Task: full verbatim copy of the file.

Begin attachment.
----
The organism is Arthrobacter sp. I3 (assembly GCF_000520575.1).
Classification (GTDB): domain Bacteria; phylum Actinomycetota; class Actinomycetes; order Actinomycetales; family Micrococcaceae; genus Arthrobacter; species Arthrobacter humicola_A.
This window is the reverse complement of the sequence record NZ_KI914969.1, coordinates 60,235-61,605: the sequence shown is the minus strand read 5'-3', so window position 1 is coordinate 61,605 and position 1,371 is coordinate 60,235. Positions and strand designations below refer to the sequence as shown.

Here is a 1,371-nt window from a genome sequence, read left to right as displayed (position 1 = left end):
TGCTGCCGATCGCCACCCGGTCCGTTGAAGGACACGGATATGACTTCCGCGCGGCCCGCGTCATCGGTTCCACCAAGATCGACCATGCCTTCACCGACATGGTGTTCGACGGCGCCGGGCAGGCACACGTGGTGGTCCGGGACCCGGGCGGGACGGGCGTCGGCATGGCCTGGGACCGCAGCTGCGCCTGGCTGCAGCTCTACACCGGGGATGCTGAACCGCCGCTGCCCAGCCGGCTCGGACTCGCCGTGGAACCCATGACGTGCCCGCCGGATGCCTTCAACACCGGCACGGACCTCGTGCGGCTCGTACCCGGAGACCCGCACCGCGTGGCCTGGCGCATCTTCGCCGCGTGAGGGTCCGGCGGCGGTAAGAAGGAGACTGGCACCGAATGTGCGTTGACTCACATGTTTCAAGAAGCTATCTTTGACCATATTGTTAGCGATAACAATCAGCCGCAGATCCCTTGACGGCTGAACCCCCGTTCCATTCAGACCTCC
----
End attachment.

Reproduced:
The organism is Arthrobacter sp. I3 (assembly GCF_000520575.1).
Classification (GTDB): domain Bacteria; phylum Actinomycetota; class Actinomycetes; order Actinomycetales; family Micrococcaceae; genus Arthrobacter; species Arthrobacter humicola_A.
This window is the reverse complement of the sequence record NZ_KI914969.1, coordinates 60,235-61,605: the sequence shown is the minus strand read 5'-3', so window position 1 is coordinate 61,605 and position 1,371 is coordinate 60,235. Positions and strand designations below refer to the sequence as shown.

Here is a 1,371-nt window from a genome sequence, read left to right as displayed (position 1 = left end):
TGCTGCCGATCGCCACCCGGTCCGTTGAAGGACACGGATATGACTTCCGCGCGGCCCGCGTCATCGGTTCCACCAAGATCGACCATGCCTTCACCGACATGGTGTTCGACGGCGCCGGGCAGGCACACGTGGTGGTCCGGGACCCGGGCGGGACGGGCGTCGGCATGGCCTGGGACCGCAGCTGCGCCTGGCTGCAGCTCTACACCGGGGATGCTGAACCGCCGCTGCCCAGCCGGCTCGGACTCGCCGTGGAACCCATGACGTGCCCGCCGGATGCCTTCAACACCGGCACGGACCTCGTGCGGCTCGTACCCGGAGACCCGCACCGCGTGGCCTGGCGCATCTTCGCCGCGTGAGGGTCCGGCGGCGGTAAGAAGGAGACTGGCACCGAATGTGCGTTGACTCACATGTTTCAAGAAGCTATCTTTGACCATATTGTTAGCGATAACAATCAGCCGCAGATCCCTTGACGGCTGAACCCCCGTTCCATTCAGACCTCC